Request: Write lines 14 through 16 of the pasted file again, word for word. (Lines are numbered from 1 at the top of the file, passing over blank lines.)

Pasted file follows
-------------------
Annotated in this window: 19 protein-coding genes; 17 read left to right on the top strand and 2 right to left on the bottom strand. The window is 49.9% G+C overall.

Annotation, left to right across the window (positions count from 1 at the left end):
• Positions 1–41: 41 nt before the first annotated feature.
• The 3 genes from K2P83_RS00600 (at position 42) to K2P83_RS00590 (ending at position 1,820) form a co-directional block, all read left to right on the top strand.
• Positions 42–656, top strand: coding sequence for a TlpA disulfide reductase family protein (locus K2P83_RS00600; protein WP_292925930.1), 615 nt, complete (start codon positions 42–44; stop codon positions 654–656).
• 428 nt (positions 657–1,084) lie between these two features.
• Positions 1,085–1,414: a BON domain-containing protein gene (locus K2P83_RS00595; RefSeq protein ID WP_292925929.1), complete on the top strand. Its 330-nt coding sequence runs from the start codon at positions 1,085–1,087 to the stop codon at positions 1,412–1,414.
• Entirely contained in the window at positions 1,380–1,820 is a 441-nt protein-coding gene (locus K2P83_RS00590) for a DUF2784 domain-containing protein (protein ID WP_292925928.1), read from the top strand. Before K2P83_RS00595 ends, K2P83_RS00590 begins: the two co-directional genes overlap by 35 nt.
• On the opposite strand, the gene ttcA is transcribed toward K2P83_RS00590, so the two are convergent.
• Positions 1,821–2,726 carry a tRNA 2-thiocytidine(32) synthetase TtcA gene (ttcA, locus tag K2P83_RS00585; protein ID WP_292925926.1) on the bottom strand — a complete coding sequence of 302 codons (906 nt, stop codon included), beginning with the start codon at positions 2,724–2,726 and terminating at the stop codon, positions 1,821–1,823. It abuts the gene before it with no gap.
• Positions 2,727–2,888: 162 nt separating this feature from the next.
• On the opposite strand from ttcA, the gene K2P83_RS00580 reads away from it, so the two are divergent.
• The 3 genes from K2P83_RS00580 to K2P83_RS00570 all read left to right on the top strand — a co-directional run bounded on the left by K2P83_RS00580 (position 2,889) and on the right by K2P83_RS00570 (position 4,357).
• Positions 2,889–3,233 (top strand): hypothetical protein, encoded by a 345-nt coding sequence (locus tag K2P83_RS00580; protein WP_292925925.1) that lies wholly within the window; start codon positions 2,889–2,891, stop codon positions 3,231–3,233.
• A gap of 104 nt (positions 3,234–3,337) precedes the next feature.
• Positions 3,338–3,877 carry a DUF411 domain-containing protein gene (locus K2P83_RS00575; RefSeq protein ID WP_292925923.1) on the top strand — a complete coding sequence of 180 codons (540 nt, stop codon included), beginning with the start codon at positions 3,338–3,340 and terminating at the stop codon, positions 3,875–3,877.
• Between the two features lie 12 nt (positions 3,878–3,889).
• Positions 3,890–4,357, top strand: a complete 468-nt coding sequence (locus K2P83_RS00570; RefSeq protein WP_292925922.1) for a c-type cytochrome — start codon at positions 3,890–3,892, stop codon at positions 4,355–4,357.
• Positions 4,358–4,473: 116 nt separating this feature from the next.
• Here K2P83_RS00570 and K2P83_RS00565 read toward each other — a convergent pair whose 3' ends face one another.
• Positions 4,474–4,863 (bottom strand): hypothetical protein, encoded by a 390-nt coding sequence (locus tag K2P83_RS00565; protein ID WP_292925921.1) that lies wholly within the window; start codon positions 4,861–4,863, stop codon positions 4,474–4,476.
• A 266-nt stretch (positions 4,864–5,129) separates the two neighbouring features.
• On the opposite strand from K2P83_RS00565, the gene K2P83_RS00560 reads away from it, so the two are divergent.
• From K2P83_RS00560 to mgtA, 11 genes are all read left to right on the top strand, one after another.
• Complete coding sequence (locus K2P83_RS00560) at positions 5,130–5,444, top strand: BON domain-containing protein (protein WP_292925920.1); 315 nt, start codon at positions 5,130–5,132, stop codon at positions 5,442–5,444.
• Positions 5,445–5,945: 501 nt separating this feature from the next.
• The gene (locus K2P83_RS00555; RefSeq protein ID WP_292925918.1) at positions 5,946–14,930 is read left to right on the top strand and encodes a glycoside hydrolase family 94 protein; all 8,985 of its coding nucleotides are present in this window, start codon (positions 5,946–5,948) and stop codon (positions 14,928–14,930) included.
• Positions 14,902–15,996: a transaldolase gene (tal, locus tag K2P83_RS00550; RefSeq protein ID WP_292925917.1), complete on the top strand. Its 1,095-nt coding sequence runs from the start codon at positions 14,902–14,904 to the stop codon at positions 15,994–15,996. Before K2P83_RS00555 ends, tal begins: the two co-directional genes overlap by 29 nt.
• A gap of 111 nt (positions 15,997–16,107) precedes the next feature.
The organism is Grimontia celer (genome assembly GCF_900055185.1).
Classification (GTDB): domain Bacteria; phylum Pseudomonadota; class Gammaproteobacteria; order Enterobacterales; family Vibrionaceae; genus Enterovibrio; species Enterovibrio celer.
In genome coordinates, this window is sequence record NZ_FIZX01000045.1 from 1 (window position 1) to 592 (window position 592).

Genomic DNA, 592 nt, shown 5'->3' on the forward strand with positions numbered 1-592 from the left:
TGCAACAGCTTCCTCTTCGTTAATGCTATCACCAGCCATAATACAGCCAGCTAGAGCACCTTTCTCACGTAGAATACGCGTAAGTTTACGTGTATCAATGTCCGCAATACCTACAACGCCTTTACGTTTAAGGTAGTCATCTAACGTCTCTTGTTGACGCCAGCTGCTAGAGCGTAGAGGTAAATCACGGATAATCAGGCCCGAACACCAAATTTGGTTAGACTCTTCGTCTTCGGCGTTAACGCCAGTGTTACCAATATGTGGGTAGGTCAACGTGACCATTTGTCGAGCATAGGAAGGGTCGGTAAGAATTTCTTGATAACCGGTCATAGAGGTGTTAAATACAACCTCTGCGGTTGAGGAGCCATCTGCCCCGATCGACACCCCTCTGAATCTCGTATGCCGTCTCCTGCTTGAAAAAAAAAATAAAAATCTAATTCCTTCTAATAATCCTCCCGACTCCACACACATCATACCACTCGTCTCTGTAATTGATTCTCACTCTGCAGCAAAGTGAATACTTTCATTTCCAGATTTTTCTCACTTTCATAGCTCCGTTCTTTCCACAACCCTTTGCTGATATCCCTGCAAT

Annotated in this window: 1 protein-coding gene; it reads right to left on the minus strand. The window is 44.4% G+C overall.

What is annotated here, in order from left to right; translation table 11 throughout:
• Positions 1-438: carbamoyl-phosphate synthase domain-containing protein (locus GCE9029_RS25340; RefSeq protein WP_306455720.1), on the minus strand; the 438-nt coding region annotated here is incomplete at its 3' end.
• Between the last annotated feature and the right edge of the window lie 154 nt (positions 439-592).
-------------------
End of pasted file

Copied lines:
• Positions 2,889–3,233 (top strand): hypothetical protein, encoded by a 345-nt coding sequence (locus tag K2P83_RS00580; protein WP_292925925.1) that lies wholly within the window; start codon positions 2,889–2,891, stop codon positions 3,231–3,233.
• A gap of 104 nt (positions 3,234–3,337) precedes the next feature.
• Positions 3,338–3,877 carry a DUF411 domain-containing protein gene (locus K2P83_RS00575; RefSeq protein ID WP_292925923.1) on the top strand — a complete coding sequence of 180 codons (540 nt, stop codon included), beginning with the start codon at positions 3,338–3,340 and terminating at the stop codon, positions 3,875–3,877.